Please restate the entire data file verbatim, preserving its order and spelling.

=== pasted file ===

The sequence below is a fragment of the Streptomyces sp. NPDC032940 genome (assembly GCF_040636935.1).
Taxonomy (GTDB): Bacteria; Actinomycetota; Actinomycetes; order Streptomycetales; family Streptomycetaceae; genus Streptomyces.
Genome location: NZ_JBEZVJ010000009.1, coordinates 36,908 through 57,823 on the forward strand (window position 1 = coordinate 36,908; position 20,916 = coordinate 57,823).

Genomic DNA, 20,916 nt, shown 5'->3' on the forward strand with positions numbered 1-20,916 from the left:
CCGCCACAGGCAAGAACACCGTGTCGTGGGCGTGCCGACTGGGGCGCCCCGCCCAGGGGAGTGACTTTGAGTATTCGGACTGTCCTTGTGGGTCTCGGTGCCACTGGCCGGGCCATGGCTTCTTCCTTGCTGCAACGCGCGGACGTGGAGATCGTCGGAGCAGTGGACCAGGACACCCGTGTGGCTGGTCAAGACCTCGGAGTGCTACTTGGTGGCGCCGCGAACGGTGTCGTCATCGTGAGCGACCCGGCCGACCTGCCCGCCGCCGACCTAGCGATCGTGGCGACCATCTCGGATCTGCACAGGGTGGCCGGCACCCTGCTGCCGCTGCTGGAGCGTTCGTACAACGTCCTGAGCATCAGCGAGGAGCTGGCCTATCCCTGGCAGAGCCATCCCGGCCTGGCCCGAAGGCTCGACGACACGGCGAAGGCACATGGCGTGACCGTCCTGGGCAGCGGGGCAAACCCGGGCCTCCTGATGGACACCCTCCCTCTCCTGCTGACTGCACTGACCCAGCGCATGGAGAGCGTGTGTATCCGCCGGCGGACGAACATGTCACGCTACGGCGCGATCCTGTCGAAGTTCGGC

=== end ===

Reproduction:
The sequence below is a fragment of the Streptomyces sp. NPDC032940 genome (assembly GCF_040636935.1).
Taxonomy (GTDB): Bacteria; Actinomycetota; Actinomycetes; order Streptomycetales; family Streptomycetaceae; genus Streptomyces.
Genome location: NZ_JBEZVJ010000009.1, coordinates 36,908 through 57,823 on the forward strand (window position 1 = coordinate 36,908; position 20,916 = coordinate 57,823).

Genomic DNA, 20,916 nt, shown 5'->3' on the forward strand with positions numbered 1-20,916 from the left:
CCGCCACAGGCAAGAACACCGTGTCGTGGGCGTGCCGACTGGGGCGCCCCGCCCAGGGGAGTGACTTTGAGTATTCGGACTGTCCTTGTGGGTCTCGGTGCCACTGGCCGGGCCATGGCTTCTTCCTTGCTGCAACGCGCGGACGTGGAGATCGTCGGAGCAGTGGACCAGGACACCCGTGTGGCTGGTCAAGACCTCGGAGTGCTACTTGGTGGCGCCGCGAACGGTGTCGTCATCGTGAGCGACCCGGCCGACCTGCCCGCCGCCGACCTAGCGATCGTGGCGACCATCTCGGATCTGCACAGGGTGGCCGGCACCCTGCTGCCGCTGCTGGAGCGTTCGTACAACGTCCTGAGCATCAGCGAGGAGCTGGCCTATCCCTGGCAGAGCCATCCCGGCCTGGCCCGAAGGCTCGACGACACGGCGAAGGCACATGGCGTGACCGTCCTGGGCAGCGGGGCAAACCCGGGCCTCCTGATGGACACCCTCCCTCTCCTGCTGACTGCACTGACCCAGCGCATGGAGAGCGTGTGTATCCGCCGGCGGACGAACATGTCACGCTACGGCGCGATCCTGTCGAAGTTCGGC